Like in my research and teaching, I take an active role in completing service within my department, my institution, and the wider profession. These experiences have helped me crystalize and bring to fruition a longstanding commitment to mentoring and professional service. In 2017, I was a recipient of a MSU Council of Graduate Students Disciplinary Leadership Award for my contributions. 


Service to the Department

Across my studies at MSU, I served as a doctoral student representative on three different departmental committees. Through membership on the Faculty Advisory to the Chair Committee and the Doctoral Education Committee, I discussed programatic concerns and possibilities for faculty and students alike. This included framing for a Department of Teacher Education statement of purpose and organizing critical conversations and programs about academic writing, respectively. Additionally, as a member on the Doctoral Mentoring Committee, I facilitated induction programs related to professional and personal aspects of the doctoral student experience. Similarly, as an invited practicum committee member for a number of graduate students at MSU, I provide feedback and mentoring to early year graduate students’ first forays into empirical research. 



Service to the Institution

Although I have had many opportunities to serve within the Department of Teacher Education at MSU, I also sought occasions to provide service beyond my home department. For example, in my first year of study, I collaborated with a faculty member to bring filmmaker and mother Michèle Stephenson to campus to discuss the documentary, American Promise. This event was in alignment with MSU's larger Project 60/50 which commemorated the 60th anniversary of Brown v. Board of Education and the 50th anniversay of the Civil Rights Act of 1964.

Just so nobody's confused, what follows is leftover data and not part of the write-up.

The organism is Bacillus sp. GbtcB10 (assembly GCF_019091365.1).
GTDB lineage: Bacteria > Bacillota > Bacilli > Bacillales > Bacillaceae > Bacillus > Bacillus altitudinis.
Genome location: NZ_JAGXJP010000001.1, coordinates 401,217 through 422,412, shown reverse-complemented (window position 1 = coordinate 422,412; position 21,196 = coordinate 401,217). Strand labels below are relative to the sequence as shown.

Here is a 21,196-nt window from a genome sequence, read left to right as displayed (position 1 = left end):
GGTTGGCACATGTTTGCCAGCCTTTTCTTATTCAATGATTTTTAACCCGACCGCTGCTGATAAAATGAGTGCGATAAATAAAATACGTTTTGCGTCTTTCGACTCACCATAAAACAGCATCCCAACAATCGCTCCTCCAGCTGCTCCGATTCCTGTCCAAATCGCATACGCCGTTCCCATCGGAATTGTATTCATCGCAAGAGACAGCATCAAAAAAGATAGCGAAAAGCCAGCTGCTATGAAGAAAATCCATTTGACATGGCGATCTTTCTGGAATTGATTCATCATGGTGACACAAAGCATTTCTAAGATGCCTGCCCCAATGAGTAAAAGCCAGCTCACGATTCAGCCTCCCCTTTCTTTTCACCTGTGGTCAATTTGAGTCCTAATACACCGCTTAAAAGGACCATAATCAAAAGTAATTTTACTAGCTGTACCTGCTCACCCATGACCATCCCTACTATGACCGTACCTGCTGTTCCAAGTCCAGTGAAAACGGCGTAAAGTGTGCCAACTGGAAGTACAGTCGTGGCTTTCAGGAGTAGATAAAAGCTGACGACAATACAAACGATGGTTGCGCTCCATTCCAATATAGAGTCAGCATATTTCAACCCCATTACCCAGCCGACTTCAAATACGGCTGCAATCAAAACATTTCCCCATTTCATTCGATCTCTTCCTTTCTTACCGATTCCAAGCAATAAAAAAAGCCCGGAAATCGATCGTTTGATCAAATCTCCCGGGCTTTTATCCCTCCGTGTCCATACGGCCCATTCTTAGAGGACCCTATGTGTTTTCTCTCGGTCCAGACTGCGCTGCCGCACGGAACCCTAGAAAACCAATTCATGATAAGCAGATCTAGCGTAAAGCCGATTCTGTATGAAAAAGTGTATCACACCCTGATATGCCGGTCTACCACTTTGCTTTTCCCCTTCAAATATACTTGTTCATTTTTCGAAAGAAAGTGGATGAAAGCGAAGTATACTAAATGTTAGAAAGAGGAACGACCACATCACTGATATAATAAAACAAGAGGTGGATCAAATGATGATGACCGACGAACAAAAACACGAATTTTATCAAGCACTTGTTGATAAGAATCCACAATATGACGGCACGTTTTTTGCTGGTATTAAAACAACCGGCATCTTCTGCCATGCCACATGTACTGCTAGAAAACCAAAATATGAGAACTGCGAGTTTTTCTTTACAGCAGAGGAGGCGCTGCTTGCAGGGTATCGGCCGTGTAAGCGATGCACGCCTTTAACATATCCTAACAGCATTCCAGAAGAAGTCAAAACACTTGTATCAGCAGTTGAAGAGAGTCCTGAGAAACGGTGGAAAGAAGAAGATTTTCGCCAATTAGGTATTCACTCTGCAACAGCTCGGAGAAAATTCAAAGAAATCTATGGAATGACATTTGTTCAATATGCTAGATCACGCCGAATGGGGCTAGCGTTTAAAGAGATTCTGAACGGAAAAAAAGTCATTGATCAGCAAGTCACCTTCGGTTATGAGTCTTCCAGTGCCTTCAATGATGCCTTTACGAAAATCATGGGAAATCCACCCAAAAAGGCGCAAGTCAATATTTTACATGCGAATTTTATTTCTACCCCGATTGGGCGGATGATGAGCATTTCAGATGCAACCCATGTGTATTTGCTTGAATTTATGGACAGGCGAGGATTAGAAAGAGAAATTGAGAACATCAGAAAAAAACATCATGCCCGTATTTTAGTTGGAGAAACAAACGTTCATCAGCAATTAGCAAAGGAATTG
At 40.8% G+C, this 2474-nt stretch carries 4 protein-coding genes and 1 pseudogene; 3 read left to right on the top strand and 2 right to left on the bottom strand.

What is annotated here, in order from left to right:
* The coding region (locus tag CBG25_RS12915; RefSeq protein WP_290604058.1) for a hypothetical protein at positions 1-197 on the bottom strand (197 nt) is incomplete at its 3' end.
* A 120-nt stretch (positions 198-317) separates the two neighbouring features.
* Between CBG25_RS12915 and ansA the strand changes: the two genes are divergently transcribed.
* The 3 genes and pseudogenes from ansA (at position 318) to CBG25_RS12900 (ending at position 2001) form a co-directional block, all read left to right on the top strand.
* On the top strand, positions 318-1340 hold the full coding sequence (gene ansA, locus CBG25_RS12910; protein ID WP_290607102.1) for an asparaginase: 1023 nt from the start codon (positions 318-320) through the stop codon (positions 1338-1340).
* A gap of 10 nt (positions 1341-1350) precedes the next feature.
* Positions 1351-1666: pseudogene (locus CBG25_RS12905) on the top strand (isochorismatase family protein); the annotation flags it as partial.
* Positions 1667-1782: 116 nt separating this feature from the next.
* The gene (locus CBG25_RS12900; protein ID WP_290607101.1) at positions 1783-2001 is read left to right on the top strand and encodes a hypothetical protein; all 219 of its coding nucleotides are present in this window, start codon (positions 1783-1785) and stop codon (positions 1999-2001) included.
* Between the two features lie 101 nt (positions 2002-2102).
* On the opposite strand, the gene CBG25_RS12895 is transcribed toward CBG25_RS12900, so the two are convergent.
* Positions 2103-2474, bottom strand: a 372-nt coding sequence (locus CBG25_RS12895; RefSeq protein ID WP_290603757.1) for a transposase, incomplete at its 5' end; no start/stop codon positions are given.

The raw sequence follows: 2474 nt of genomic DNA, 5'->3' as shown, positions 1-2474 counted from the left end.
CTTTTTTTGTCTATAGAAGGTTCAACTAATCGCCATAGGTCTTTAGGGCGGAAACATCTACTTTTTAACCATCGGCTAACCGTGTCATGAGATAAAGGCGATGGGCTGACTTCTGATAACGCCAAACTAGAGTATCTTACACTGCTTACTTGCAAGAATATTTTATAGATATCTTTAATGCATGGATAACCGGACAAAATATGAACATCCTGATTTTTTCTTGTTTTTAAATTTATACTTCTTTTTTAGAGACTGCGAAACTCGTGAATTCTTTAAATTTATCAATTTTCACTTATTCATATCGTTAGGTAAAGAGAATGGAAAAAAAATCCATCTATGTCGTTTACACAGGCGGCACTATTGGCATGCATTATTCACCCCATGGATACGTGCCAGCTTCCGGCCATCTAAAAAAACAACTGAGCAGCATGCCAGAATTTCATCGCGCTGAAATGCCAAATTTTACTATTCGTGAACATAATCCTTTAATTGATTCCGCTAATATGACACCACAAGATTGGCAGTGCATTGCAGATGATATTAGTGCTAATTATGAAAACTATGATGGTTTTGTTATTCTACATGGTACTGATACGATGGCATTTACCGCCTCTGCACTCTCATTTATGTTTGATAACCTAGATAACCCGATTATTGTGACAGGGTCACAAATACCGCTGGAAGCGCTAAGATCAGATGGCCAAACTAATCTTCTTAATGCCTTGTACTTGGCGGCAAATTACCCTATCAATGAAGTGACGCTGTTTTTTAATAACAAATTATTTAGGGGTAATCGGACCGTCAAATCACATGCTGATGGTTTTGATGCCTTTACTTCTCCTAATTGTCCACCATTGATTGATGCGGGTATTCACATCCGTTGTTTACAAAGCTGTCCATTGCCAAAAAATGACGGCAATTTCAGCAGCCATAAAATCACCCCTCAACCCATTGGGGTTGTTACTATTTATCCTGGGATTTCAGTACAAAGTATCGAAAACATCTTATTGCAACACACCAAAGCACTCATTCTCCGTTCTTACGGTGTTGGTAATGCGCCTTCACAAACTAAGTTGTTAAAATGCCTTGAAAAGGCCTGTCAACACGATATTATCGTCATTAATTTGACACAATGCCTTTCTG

Additionally, I obtained two teaching and learning fellowships--one situated in MSU's Residential College in the Arts and Humanities and the other co-located in the MSU Graduate School and MSU's Hub for Innovation in Learning and Technology. Through these fellowships, I engaged faculty and doctoral colleagues in critical conversations about teaching and learning in the university. 



Service to the Profession

Through membership in professional organizations, I actively engage in national service. For example, I currently serve as the graduate representative on the the Literacy Research Association’s Ad-Hoc Communications Committee and I am in my third year of leadership on the Doctoral Student ICG.

Since 2016, I have served as a blog contributor for the International Literacy Association's Technology in Literacy Education-SIG. In this role, I share insights into practices and tools for everyday classroom use. Check out my most recent post here.

I also hold numerous leadership roles for the American Educational Research Association. I am a committee chair for the Division G student executive committee and I am in my second year as a co-chair for the Language and Social Processes SIG’s mentoring session.

At the 2016 NCTE Assembly of Research conference, I assisted with planning, implementing, and promoting a day-long pre-conference mentoring session for 32 early career faculty and graduate students.  Additionally, l served on the Graduate Student Committee for this conference.

Across these leadership roles, I helped foster space for fellow doctoral students to network and engage with senior scholars as well as other graduate students.